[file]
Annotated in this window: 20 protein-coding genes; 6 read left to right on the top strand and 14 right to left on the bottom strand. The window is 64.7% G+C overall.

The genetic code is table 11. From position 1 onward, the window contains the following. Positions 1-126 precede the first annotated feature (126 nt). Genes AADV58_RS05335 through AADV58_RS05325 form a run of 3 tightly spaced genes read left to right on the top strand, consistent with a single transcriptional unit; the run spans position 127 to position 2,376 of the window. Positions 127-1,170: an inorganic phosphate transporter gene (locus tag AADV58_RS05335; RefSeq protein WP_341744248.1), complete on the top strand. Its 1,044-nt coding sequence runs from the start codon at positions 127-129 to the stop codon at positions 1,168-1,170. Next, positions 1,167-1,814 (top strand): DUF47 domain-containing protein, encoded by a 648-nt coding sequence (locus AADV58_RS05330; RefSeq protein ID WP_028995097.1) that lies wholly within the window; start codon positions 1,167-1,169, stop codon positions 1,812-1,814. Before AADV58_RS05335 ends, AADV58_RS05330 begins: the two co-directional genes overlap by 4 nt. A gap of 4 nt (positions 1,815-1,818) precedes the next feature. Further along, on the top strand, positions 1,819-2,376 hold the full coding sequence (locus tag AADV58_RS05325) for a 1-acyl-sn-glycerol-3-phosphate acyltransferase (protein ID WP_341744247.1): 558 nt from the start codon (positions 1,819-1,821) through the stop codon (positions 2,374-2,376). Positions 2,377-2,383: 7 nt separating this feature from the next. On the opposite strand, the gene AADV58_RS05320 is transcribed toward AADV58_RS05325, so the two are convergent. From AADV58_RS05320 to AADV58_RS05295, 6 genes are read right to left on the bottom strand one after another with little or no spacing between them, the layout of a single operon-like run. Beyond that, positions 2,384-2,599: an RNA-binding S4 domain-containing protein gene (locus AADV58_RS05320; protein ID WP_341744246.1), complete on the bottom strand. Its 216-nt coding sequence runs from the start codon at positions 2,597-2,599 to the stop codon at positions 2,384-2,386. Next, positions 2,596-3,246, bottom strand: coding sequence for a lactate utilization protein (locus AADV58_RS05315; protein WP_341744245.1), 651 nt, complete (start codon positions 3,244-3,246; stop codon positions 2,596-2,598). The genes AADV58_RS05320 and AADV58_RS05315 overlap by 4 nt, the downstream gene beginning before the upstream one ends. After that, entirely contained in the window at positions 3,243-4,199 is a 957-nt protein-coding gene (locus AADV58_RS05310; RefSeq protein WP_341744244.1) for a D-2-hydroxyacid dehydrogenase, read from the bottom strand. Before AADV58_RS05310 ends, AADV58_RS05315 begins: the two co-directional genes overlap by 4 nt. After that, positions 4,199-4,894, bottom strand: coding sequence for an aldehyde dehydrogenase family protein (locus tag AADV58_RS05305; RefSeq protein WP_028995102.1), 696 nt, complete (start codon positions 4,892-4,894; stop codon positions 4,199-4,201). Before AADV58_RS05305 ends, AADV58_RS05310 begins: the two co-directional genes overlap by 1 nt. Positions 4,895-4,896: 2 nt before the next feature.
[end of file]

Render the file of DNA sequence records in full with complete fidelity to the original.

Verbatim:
Annotated in this window: 20 protein-coding genes; 6 read left to right on the top strand and 14 right to left on the bottom strand. The window is 64.7% G+C overall.

The genetic code is table 11. From position 1 onward, the window contains the following. Positions 1-126 precede the first annotated feature (126 nt). Genes AADV58_RS05335 through AADV58_RS05325 form a run of 3 tightly spaced genes read left to right on the top strand, consistent with a single transcriptional unit; the run spans position 127 to position 2,376 of the window. Positions 127-1,170: an inorganic phosphate transporter gene (locus tag AADV58_RS05335; RefSeq protein WP_341744248.1), complete on the top strand. Its 1,044-nt coding sequence runs from the start codon at positions 127-129 to the stop codon at positions 1,168-1,170. Next, positions 1,167-1,814 (top strand): DUF47 domain-containing protein, encoded by a 648-nt coding sequence (locus AADV58_RS05330; RefSeq protein ID WP_028995097.1) that lies wholly within the window; start codon positions 1,167-1,169, stop codon positions 1,812-1,814. Before AADV58_RS05335 ends, AADV58_RS05330 begins: the two co-directional genes overlap by 4 nt. A gap of 4 nt (positions 1,815-1,818) precedes the next feature. Further along, on the top strand, positions 1,819-2,376 hold the full coding sequence (locus tag AADV58_RS05325) for a 1-acyl-sn-glycerol-3-phosphate acyltransferase (protein ID WP_341744247.1): 558 nt from the start codon (positions 1,819-1,821) through the stop codon (positions 2,374-2,376). Positions 2,377-2,383: 7 nt separating this feature from the next. On the opposite strand, the gene AADV58_RS05320 is transcribed toward AADV58_RS05325, so the two are convergent. From AADV58_RS05320 to AADV58_RS05295, 6 genes are read right to left on the bottom strand one after another with little or no spacing between them, the layout of a single operon-like run. Beyond that, positions 2,384-2,599: an RNA-binding S4 domain-containing protein gene (locus AADV58_RS05320; protein ID WP_341744246.1), complete on the bottom strand. Its 216-nt coding sequence runs from the start codon at positions 2,597-2,599 to the stop codon at positions 2,384-2,386. Next, positions 2,596-3,246, bottom strand: coding sequence for a lactate utilization protein (locus AADV58_RS05315; protein WP_341744245.1), 651 nt, complete (start codon positions 3,244-3,246; stop codon positions 2,596-2,598). The genes AADV58_RS05320 and AADV58_RS05315 overlap by 4 nt, the downstream gene beginning before the upstream one ends. After that, entirely contained in the window at positions 3,243-4,199 is a 957-nt protein-coding gene (locus AADV58_RS05310; RefSeq protein WP_341744244.1) for a D-2-hydroxyacid dehydrogenase, read from the bottom strand. Before AADV58_RS05310 ends, AADV58_RS05315 begins: the two co-directional genes overlap by 4 nt. After that, positions 4,199-4,894, bottom strand: coding sequence for an aldehyde dehydrogenase family protein (locus tag AADV58_RS05305; RefSeq protein WP_028995102.1), 696 nt, complete (start codon positions 4,892-4,894; stop codon positions 4,199-4,201). Before AADV58_RS05305 ends, AADV58_RS05310 begins: the two co-directional genes overlap by 1 nt. Positions 4,895-4,896: 2 nt before the next feature.